What Is The GAME Act?
The Gaming Accountability and Modernization Enhancement Act, otherwise known as the GAME Act, is a piece of legislation introduced by the US Congress in May 2017 aimed at repealing all federal prohibitions on legal sports betting and gambling in general. However, with the current talk about legalizing sports betting, we may not have to worry about this here in the near future.
The bill, put forward by the House Energy and Commerce Committee, chaired by Representative Frank Pallone (D-New Jersey), the bill’s sponsor and chief architect, would also allow the states to pass laws legalizing online gambling within their own jurisdictions. The GAME Act would affect these changes by repealing the Professional and Amateur Sports Protection Act of 1992 (PASPA), which bans state-sanctioned sports betting in all but four states: Nevada, Delaware, Montana and Oregon. If passed, the GAME Act would give regulatory power to the individual states, but gambling operators in those states would need to submit proof of their compliance with federal banking laws and consumer protection mechanisms to the Federal Trade Commission.
As it stands right now, the GAME Act exists as a draft for discussion purposes only, but so far the bill has received a fair share of support from states looking to expand legal sports betting and online gambling with legislation of their own. The American Gaming Association (AGA), the lead lobbying group for US sports betting, is also behind the GAME Act, but the political outlook for the bill is uncertain, given the current situation in Washington, D.C. No definite timeline for legislative action on the bill has been decided as of yet, but the AGA has made the GAME Act one of its primary focuses this year have committed to put the bill on President Donald Trump’s desk before the end of his first term.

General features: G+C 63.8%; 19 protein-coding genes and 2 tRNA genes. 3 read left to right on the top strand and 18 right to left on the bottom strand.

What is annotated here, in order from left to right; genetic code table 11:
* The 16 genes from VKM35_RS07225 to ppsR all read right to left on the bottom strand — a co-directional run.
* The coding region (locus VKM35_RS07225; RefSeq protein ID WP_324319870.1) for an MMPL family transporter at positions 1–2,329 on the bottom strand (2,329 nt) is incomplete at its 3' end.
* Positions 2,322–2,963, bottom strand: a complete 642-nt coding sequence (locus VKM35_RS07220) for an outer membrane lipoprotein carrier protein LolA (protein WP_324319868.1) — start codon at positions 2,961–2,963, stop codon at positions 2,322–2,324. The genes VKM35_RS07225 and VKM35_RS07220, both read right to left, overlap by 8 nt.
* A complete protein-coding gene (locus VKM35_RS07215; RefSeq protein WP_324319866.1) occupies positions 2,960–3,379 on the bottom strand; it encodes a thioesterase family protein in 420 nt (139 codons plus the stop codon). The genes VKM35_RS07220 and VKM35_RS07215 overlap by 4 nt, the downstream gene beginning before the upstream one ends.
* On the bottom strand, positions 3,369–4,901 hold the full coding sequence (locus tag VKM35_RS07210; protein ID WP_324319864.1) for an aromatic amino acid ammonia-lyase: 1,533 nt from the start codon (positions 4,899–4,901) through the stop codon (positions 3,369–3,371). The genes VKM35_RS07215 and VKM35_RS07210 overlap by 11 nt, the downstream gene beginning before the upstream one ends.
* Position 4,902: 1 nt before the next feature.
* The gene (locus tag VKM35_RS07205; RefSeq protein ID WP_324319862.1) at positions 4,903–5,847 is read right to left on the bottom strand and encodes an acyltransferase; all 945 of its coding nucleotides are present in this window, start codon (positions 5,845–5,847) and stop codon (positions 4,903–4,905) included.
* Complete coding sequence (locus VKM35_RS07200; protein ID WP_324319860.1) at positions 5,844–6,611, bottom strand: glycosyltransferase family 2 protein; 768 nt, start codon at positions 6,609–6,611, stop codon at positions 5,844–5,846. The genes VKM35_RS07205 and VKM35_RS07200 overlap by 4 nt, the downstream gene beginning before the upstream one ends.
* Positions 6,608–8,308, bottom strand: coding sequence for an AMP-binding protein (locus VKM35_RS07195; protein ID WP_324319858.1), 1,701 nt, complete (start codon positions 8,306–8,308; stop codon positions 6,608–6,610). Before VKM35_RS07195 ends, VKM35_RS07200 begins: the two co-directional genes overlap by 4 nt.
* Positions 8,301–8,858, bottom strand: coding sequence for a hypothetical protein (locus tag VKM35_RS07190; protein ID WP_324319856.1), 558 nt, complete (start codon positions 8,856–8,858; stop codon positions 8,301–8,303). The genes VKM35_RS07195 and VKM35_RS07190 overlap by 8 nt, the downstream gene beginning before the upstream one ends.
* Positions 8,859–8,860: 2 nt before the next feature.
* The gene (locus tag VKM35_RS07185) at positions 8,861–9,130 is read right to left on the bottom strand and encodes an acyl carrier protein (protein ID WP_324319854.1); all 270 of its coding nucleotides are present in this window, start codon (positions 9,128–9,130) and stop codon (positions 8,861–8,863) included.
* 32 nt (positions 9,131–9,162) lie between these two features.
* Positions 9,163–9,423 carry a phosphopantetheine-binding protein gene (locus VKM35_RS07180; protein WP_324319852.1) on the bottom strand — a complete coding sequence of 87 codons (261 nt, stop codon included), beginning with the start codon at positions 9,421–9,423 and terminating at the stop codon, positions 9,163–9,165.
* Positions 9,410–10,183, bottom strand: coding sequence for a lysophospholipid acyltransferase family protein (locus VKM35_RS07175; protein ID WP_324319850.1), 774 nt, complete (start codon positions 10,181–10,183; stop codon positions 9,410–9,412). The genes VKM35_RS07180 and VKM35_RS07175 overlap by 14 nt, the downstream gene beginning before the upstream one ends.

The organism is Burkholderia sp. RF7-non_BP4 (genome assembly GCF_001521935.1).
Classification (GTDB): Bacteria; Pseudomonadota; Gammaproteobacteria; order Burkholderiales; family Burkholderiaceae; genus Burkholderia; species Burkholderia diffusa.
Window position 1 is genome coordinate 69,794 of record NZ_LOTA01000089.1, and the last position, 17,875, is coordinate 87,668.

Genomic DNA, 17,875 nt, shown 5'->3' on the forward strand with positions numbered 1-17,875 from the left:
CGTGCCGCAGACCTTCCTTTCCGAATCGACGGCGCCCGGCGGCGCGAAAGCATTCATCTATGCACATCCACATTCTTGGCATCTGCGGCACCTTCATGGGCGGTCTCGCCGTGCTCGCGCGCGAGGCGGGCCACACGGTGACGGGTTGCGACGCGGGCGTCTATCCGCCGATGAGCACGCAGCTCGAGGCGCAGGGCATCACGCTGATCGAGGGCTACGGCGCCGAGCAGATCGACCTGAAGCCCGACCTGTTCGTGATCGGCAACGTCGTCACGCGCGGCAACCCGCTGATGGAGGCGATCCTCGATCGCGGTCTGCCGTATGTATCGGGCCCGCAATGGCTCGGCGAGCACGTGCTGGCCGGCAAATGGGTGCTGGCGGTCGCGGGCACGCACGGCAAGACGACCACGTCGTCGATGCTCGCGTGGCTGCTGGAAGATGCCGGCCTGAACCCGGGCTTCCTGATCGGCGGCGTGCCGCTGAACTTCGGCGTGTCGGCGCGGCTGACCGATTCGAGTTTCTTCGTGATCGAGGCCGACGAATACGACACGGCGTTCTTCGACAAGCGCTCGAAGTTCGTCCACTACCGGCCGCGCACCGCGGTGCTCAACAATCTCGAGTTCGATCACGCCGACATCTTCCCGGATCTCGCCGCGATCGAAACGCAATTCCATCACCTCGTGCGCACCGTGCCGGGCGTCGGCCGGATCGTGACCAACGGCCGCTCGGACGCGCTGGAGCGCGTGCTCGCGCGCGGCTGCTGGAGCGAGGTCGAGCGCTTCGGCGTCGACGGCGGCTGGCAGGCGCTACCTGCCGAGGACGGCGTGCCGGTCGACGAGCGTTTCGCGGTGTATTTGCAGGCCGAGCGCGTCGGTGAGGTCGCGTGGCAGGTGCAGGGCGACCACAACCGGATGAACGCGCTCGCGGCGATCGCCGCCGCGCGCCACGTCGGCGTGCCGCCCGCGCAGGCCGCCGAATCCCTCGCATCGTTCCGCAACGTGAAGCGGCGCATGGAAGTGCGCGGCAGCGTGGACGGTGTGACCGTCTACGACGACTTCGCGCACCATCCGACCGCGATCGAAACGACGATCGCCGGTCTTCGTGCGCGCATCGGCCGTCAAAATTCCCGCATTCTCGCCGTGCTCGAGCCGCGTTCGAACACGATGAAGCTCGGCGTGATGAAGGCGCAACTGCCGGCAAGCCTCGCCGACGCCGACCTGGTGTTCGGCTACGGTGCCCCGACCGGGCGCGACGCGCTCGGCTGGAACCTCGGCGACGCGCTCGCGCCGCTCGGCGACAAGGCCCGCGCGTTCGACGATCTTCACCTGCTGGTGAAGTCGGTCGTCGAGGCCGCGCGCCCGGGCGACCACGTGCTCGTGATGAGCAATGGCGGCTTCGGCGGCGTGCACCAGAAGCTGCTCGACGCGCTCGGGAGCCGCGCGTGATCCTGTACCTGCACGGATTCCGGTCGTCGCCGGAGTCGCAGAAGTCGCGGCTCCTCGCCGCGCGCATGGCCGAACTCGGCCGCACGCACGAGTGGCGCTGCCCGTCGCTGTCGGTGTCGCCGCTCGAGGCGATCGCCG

What Would Happened GAME Act Do If Passed?
The GAME Act’s scope is comparatively far-reaching in that, if it successfully repeals PASPA, single-game sports betting, whether land-based or on the internet, will be legal nation-wide rather than solely in four states that already had regulatory laws on the books prior to 1993. Outside Nevada, which regulates all forms of sports betting and has since the 1940s, gambling on sporting events has been strictly limited to Delaware, Montana and Oregon, which authorize different forms of sports lotteries but cannot expand into the full gamut of sports betting offerings. If the GAME Act is passed, US gambling laws will more closely resemble those of the UK, which regulates sports betting as a widely practiced pastime of millions of its citizens each year.
As we have established, gambling on sports is more or less prohibited across the country under PASPA and other laws like the Federal Wire Act of 1961 and the UIGEA, but several states have begun pushing back in recent years. The fact Nevada and the other four aforementioned states and their gaming industries were allowed to keep sports betting while other states, even those with legal commercial casinos, were not has led to a resurgence of the Equal Sovereignty doctrine. These states, which include California, Mississippi, West Virginia and others, have all proposed or are preparing to pass legislation that would obviate the ban on sports betting if PASPA is repealed.